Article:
Language and Disability
Like any other community, there are lots of different opinions on what language is best in the disabled community. In this article, we’ll discuss both person first and identity language and determine what the difference is. There isn’t a ‘right’ or ‘wrong’ answer, but it’s good to be aware of the conversation so you can make sure the students you support feel the most comfortable.
With identity first language the disability is placed before the person. So, using this language you would say ‘disabled person’ rather than ‘person with a disability’. Many disabled people prefer this language as they see their disability as an important part of their identity in the same way someone might refer to their nationality, sexual orientation or religion. For people who prefer identity-first language they don’t consider their disability to be something separate from them.
Some examples of identity-first language:
- Autistic person
- Wheelchair user
- Disabled students
Person first language places the person before the disability or diagnosis they have. So, instead of ‘disabled person’ you would say ‘person with a disability’. A lot of people with disabilities might feel prefer this language as they feel as those their disability or diagnosis is just a part of who they are or something that is completely separate from them as a person. For people who prefer person-first language, they prefer for their disability to be seen as separate from their identity as a person.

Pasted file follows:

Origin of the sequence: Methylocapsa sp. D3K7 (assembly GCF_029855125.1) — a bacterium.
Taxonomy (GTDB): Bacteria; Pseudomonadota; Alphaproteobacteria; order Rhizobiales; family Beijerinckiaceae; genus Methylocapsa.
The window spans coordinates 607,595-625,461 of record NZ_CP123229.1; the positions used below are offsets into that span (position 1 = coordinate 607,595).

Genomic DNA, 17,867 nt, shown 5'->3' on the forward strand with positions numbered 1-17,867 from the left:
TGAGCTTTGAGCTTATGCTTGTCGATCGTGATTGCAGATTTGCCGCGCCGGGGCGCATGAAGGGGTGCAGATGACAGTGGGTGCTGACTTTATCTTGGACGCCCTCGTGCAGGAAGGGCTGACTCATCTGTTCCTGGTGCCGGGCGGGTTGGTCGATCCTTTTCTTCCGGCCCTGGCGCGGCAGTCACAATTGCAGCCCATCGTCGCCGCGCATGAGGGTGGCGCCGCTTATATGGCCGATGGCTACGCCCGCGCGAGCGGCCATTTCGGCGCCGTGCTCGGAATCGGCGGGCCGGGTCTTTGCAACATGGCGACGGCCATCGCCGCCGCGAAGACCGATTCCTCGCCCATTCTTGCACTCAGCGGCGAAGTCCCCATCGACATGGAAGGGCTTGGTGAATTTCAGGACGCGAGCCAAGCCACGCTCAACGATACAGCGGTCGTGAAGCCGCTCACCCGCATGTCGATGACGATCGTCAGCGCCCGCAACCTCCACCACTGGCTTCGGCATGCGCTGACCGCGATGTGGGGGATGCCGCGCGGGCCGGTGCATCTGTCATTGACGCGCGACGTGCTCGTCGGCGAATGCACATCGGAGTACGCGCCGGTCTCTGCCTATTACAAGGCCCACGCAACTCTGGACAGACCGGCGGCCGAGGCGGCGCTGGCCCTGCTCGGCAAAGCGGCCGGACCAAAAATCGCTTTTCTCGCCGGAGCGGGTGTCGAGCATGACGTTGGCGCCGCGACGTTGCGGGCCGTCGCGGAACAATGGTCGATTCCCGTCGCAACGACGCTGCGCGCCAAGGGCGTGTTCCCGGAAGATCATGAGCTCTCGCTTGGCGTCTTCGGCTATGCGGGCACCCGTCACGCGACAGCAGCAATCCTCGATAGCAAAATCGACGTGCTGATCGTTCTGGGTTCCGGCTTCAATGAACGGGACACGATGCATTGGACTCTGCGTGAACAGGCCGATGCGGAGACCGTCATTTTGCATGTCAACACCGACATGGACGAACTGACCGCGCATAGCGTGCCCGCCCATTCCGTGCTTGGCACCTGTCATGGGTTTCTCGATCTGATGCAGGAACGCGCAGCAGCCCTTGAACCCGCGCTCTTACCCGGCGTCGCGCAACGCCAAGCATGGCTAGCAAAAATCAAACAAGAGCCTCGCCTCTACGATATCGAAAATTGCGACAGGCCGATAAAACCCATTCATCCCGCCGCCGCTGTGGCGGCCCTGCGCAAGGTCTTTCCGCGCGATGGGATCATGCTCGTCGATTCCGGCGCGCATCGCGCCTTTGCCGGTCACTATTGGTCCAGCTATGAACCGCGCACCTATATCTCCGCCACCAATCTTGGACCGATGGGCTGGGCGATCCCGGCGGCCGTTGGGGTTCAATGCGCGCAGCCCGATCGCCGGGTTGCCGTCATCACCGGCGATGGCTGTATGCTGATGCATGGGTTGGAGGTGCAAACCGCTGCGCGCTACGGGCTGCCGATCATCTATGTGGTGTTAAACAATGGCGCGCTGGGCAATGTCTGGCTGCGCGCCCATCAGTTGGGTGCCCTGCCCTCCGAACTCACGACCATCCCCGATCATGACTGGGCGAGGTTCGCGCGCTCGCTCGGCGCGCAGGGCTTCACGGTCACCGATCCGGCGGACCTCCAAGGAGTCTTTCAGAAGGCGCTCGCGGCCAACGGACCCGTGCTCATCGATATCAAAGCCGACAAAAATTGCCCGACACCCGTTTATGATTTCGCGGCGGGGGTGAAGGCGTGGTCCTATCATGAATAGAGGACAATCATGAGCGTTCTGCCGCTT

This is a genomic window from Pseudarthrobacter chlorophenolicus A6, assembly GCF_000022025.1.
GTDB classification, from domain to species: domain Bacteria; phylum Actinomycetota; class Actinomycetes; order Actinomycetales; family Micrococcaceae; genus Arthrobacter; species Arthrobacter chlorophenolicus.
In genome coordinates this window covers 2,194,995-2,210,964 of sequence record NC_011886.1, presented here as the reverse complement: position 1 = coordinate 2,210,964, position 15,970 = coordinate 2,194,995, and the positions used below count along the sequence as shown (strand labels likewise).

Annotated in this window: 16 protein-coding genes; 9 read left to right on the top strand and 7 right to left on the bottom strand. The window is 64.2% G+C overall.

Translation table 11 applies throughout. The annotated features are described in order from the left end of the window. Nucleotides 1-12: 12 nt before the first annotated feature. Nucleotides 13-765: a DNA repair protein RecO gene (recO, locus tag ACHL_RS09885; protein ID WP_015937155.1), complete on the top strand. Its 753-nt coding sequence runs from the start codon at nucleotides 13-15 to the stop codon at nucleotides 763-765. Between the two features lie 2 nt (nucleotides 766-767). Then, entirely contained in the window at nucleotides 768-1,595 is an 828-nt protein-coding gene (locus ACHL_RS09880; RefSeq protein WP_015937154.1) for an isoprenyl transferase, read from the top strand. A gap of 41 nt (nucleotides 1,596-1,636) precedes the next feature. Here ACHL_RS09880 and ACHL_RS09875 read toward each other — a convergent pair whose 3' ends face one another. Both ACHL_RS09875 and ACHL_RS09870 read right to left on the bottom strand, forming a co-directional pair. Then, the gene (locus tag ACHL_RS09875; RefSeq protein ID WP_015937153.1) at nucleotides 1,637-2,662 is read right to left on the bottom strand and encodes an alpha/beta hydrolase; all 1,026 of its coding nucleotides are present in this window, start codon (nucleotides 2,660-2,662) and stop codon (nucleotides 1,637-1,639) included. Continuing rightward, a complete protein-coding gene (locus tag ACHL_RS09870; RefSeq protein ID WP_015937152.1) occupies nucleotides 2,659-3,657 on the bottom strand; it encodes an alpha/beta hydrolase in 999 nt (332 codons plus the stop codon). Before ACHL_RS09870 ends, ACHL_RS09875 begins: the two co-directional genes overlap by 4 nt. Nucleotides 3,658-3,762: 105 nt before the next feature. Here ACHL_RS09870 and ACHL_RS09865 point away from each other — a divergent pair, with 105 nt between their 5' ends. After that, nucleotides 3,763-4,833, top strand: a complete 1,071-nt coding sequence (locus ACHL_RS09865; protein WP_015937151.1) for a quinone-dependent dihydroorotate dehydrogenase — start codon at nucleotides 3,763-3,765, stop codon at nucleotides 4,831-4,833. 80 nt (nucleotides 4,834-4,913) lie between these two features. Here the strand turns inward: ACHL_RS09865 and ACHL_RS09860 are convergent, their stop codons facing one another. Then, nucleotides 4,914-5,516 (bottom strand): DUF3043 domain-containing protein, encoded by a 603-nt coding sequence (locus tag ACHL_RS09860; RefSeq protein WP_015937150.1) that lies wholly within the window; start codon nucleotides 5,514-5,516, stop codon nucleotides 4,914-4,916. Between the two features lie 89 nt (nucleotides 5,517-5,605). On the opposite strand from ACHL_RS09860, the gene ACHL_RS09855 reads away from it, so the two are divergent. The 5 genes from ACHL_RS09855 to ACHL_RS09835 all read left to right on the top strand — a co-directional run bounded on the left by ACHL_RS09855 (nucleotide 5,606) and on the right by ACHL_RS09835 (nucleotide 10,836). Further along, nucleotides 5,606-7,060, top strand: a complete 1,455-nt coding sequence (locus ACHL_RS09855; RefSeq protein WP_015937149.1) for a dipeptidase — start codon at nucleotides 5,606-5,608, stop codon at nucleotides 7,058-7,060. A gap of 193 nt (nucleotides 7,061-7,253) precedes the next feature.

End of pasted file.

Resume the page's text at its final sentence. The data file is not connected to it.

Some examples of person-first language:
- A person with diabetes
- A person with chronic illness
- Students who have disabilities
If you aren’t sure which language to use for disability, using person first language is usually a good option to go with – however, be respectful of how a person identifies themselves and use identity first language if a person uses it themselves.